Five Essential Warm-Ups for Singers
Many singers feel tempted to start practicing without warming up. Especially if you’re running late to a rehearsal or have to sing at an early morning church service, it feels like you can just warm-up as you go.
On the other extreme, some singers warm-up for an hour before an audition and end up tiring out their voice before they even walk into the room.
Like many things in life, it’s best to find a middle ground. Whether you’re about to walk into a lesson, an audition, or just practicing at home, these five warm-ups that can help you identify the problem area of the day and quickly get your voice moving.
1. Lip or Tongue Trills
Even if I can’t do any other warm-up, I make sure to do a lip or tongue trill. This one is great because it’s more of a diagnostic tool than anything else. A lip trill is exactly like blowing a raspberry, but you want to add pitch. You can also stick your tongue out and vibrate that instead of your lips.
Start at the lower part of your voice and trill an octave, ascending until you reach your highest note.
While trilling, focus on your breath and your support. You also want to check in and see if there are any places in your voice where you feel a skip, or you feel like you’re pushing.
The great thing about lip or tongue trill is you don’t need a piano, and you can do them anywhere. I’ve been known to lip trill in the bathroom or even on the metro. For early morning rehearsals or auditions, you can also lip trill without disturbing your neighbors.
2. Breathing Exercises
Singing is all about moving your air. If I’m holding my air instead of using it, I find a quick breathing exercise helps kick everything into the right place.
Either standing up or lying in Alexander Constructive Rest, take a deep breath, expanding your belly. While breathing in, tap a finger four times, hold the breath for four taps, exhale for four, and wait to breathe again for four.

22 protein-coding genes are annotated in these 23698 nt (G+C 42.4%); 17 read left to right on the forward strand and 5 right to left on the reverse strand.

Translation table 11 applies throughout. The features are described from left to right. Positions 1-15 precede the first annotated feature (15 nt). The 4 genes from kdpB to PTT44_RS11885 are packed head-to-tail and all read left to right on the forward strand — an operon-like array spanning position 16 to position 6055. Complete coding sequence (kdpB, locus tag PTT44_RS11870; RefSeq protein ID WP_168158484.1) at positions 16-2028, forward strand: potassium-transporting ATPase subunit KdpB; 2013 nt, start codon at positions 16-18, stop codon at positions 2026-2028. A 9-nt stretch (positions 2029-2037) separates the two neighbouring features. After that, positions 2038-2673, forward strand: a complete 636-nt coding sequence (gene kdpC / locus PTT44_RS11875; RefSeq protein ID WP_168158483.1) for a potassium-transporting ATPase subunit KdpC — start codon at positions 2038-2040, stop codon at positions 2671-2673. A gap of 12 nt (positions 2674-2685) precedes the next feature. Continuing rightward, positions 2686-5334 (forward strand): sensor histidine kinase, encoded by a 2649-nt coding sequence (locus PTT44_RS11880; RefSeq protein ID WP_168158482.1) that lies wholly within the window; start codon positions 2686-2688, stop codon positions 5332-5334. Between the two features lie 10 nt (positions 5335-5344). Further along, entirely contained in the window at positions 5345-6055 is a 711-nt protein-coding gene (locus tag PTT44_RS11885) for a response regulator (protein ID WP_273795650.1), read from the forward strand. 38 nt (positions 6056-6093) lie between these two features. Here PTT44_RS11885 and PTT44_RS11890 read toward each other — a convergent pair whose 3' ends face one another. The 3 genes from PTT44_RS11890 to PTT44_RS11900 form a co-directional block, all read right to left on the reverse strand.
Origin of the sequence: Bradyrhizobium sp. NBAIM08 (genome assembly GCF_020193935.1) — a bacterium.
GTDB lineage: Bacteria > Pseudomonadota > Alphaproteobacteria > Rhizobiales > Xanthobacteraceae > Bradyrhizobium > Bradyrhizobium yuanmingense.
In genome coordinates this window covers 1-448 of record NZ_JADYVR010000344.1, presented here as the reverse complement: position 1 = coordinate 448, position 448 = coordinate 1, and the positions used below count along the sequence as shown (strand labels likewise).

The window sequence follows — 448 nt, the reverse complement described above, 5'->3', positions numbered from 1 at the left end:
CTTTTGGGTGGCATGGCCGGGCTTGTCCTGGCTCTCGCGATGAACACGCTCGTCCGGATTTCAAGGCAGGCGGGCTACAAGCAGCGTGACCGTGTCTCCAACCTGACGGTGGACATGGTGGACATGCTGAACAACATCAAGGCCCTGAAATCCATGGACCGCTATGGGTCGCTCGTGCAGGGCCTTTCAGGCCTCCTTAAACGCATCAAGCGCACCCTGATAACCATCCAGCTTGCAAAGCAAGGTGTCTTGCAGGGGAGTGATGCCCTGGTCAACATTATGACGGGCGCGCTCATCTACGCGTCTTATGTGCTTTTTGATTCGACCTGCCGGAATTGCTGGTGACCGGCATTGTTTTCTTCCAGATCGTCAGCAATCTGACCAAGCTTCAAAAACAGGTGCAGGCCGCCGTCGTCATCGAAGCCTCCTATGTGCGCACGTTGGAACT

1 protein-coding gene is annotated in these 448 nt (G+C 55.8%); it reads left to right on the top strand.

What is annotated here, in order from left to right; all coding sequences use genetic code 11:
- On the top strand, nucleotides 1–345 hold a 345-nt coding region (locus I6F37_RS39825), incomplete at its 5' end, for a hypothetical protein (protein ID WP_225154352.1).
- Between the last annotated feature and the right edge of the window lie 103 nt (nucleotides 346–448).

You can increase the taps slowly to 16 each, each time increasing your awareness of your breath and what it feels like to hold air versus using air.
If you can’t hum it, you can’t sing it. Humming is an excellent way to explore your voice’s status and learn difficult passages without fully singing.
Humming also removes any tension you might be adding into your jaw or tongue. Once you move onto vowels, you can always start a scale with a hum, which will immediately put your voice in the right place.
4. Scales on Vowels
The next step in your warm-up should be vowels. I recommend descending five-note scales using the five Italian vowels – A-E-I-O-U. If you’re focusing on German or French rep, you could also add some scales using ü.
As you ascend a half-step for each scale, remember to focus on moving your air and keeping your jaw loose. If you find yourself tensing up or using a glottal, start with a hum and open to the Ah.
5. Consonant Warmups
Lastly, you want your consonants to be quick and light. Practice some tongue twisters, but focus on only using the tip of your tongue to form the consonants.
Now you’re ready to start your practice or lesson. Warm-ups can be tedious, but they are necessary to keep your instrument primed and healthy.